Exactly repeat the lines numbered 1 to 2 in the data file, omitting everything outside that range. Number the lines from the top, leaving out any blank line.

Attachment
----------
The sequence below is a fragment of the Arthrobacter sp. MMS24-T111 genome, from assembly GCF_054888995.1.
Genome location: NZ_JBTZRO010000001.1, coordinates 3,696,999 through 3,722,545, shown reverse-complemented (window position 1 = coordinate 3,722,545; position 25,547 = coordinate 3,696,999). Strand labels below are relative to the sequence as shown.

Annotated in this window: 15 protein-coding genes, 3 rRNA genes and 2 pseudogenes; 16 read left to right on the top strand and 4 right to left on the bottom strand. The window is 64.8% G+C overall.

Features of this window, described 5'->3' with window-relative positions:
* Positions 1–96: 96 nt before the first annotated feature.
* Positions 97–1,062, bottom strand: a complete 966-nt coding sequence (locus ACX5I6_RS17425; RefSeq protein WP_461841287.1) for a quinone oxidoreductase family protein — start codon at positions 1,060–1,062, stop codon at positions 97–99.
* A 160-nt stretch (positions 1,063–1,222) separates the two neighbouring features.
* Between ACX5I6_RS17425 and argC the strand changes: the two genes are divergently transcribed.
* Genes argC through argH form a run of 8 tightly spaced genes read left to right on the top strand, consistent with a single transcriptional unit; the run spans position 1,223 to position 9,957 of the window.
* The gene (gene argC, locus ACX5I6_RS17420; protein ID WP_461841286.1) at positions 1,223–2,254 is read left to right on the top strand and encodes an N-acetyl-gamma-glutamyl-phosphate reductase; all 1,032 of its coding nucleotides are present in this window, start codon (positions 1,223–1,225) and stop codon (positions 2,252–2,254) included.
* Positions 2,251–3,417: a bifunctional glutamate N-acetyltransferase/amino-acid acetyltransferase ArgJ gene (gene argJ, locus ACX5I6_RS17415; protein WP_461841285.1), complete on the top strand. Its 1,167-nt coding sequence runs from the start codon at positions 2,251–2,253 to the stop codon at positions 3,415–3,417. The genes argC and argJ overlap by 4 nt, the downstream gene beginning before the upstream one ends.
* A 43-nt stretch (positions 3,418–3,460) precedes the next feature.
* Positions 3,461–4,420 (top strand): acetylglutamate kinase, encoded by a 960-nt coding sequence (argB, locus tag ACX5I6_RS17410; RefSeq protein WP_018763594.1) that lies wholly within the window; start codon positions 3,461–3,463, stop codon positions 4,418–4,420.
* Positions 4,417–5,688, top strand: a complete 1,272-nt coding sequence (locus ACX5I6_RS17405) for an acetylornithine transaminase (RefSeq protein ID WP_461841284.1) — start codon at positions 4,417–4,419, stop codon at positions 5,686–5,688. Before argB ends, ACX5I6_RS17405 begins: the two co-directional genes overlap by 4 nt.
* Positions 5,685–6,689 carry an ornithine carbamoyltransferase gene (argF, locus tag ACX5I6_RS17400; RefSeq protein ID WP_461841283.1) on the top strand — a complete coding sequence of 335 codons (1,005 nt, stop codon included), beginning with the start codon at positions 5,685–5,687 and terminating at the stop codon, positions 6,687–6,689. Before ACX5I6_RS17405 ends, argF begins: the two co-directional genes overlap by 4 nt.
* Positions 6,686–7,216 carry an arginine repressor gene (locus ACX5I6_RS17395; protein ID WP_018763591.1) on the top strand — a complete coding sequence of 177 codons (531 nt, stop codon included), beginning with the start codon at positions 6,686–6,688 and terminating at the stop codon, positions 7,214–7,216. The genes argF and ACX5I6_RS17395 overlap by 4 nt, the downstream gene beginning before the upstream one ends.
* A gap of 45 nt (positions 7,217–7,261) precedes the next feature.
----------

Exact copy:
The sequence below is a fragment of the Arthrobacter sp. MMS24-T111 genome, from assembly GCF_054888995.1.
Genome location: NZ_JBTZRO010000001.1, coordinates 3,696,999 through 3,722,545, shown reverse-complemented (window position 1 = coordinate 3,722,545; position 25,547 = coordinate 3,696,999). Strand labels below are relative to the sequence as shown.